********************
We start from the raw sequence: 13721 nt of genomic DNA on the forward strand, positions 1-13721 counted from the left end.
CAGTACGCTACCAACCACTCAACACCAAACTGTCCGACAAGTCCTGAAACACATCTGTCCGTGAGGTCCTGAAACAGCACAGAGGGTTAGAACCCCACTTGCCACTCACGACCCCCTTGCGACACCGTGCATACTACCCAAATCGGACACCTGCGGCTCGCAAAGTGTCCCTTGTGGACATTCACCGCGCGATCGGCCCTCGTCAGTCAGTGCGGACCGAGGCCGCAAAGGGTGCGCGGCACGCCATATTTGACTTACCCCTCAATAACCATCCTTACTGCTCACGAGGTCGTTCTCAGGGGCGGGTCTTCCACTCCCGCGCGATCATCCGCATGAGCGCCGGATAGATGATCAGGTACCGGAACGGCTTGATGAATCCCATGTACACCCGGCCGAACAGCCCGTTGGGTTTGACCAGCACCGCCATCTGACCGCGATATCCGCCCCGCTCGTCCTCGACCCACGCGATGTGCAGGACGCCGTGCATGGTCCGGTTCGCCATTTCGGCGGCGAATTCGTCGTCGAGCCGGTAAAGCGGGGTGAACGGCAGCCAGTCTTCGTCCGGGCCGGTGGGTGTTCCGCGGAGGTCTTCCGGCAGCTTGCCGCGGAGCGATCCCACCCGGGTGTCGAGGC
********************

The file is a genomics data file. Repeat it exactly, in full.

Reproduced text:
We start from the raw sequence: 13721 nt of genomic DNA on the forward strand, positions 1-13721 counted from the left end.
CAGTACGCTACCAACCACTCAACACCAAACTGTCCGACAAGTCCTGAAACACATCTGTCCGTGAGGTCCTGAAACAGCACAGAGGGTTAGAACCCCACTTGCCACTCACGACCCCCTTGCGACACCGTGCATACTACCCAAATCGGACACCTGCGGCTCGCAAAGTGTCCCTTGTGGACATTCACCGCGCGATCGGCCCTCGTCAGTCAGTGCGGACCGAGGCCGCAAAGGGTGCGCGGCACGCCATATTTGACTTACCCCTCAATAACCATCCTTACTGCTCACGAGGTCGTTCTCAGGGGCGGGTCTTCCACTCCCGCGCGATCATCCGCATGAGCGCCGGATAGATGATCAGGTACCGGAACGGCTTGATGAATCCCATGTACACCCGGCCGAACAGCCCGTTGGGTTTGACCAGCACCGCCATCTGACCGCGATATCCGCCCCGCTCGTCCTCGACCCACGCGATGTGCAGGACGCCGTGCATGGTCCGGTTCGCCATTTCGGCGGCGAATTCGTCGTCGAGCCGGTAAAGCGGGGTGAACGGCAGCCAGTCTTCGTCCGGGCCGGTGGGTGTTCCGCGGAGGTCTTCCGGCAGCTTGCCGCGGAGCGATCCCACCCGGGTGTCGAGGC